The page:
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Serve other beings as much as possible

Serve other beings as much as possible

Part of a series of short talks on the pithy verses from the end of Lama Yeshe’s book When the Chocolate Runs Out.

  • Serving others by practicing and preserving the Dharma
  • Making the Dharma available to others
  • Serving others in any way we are capable

Let’s continue with some of Lama’s phrases. The first sentence he said,

Share your love, your wisdom, and your wealth
and serve other beings as much as possible.

I explained the first part yesterday. Now we’re on the “and serve other beings as much as possible.”

That was something that Lama emphasized a lot. Remember Venerable Wuyin during the Vinaya course, she emphasized that a lot, too. Part of the sangha’s role is not just to keep our precepts, to study, to meditate, to just preserve the Dharma and pass it down to future generations, but also to serve sentient beings. Of course, one way to serve sentient beings is by learning the teachings and practicing them and passing them down, but she really emphasized, and Lama did too, just in our daily life behavior, our daily life conduct, to serve the people that we come in contact with and also, because Lama set up this whole network of centers, his whole idea was for centers to serve the public by making the Dharma available to all sorts of people who normally wouldn’t have come in contact with it, for example, most of us.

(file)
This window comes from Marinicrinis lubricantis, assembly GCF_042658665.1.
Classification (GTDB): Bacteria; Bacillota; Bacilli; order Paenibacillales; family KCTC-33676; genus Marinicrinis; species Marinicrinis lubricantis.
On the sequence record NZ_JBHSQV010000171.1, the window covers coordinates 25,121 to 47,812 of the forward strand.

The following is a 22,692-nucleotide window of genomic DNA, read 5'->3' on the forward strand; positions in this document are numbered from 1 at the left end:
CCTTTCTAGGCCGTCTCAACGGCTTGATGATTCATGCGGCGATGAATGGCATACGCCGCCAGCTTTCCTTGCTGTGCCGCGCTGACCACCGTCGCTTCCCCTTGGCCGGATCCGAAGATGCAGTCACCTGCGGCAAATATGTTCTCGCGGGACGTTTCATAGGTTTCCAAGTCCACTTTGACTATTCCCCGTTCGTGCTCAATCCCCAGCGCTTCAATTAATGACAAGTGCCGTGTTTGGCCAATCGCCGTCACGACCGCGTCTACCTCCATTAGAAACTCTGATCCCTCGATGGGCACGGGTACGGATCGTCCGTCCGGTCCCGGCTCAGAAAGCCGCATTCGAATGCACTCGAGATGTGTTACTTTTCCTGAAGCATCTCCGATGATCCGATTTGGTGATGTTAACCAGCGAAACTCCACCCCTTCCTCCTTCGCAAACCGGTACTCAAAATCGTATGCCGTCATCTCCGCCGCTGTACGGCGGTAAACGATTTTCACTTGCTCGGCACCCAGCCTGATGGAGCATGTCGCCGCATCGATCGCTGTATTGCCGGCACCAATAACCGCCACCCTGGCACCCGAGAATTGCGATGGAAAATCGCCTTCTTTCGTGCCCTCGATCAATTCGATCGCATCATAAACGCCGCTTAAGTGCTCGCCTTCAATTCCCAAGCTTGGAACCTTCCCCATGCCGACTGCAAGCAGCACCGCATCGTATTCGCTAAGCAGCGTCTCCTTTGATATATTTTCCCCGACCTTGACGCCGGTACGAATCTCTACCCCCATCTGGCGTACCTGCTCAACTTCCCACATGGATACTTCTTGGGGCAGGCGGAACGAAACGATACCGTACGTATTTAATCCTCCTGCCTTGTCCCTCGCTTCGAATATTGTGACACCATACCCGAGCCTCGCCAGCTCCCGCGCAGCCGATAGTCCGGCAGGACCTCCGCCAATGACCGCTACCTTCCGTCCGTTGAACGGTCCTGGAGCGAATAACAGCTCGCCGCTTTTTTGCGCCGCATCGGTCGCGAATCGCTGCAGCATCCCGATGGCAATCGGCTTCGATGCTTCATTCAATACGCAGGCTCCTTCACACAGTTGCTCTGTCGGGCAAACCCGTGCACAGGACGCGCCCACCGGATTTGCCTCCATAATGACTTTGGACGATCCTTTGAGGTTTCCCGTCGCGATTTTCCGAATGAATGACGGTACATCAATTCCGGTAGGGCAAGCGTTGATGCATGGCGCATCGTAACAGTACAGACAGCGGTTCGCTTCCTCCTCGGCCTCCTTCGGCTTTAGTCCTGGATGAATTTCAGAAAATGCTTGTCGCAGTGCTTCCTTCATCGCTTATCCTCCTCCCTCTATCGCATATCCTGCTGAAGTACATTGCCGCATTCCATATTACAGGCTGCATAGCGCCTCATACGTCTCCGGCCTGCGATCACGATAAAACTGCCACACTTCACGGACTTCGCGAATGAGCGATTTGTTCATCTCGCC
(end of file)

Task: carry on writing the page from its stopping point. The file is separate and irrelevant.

Most of us came in contact with the Dharma because somebody had the mind of serving sentient beings and put the information out there in some public way or another so that we came across it and we happened to encounter the Buddha’s precious teachings. And then having encountered them, we were able to go to centers or now monasteries or wherever and hear the teachings. That’s another way really of serving sentient beings and Lama really hammered that into us, again and again, and talking about the benefits of having places where people can meet the Dharma and the benefits of making the teachings available.

When I went to Singapore, when I lived there in ’87 and ’88, one thing that really warmed my heart was that they have a tradition in Southeast Asia of making Dharma books available for free distribution. So people would see it as a meritorious act, which it is, and donate funds, and then all sorts of short Dharma books, not usually the long ones but the short ones, would be printed for free distribution and then passed out at temples. I’ve talked to many people who have encountered the Dharma because they went to Phor Kark See Monastery in Singapore and they happened to pick up a little booklet, Working with Anger. They have ones from Theravada teachers and general Mahayana and Tibetan teachers, and they have things in Chinese and in English. It’s really very very nice and really serves the public.

I think the prison work we do is very much involved with serving sentient beings, because talk about a group of people who would never have the opportunity to meet the Dharma and who need it so much. Making the Dharma available to them is really quite wonderful.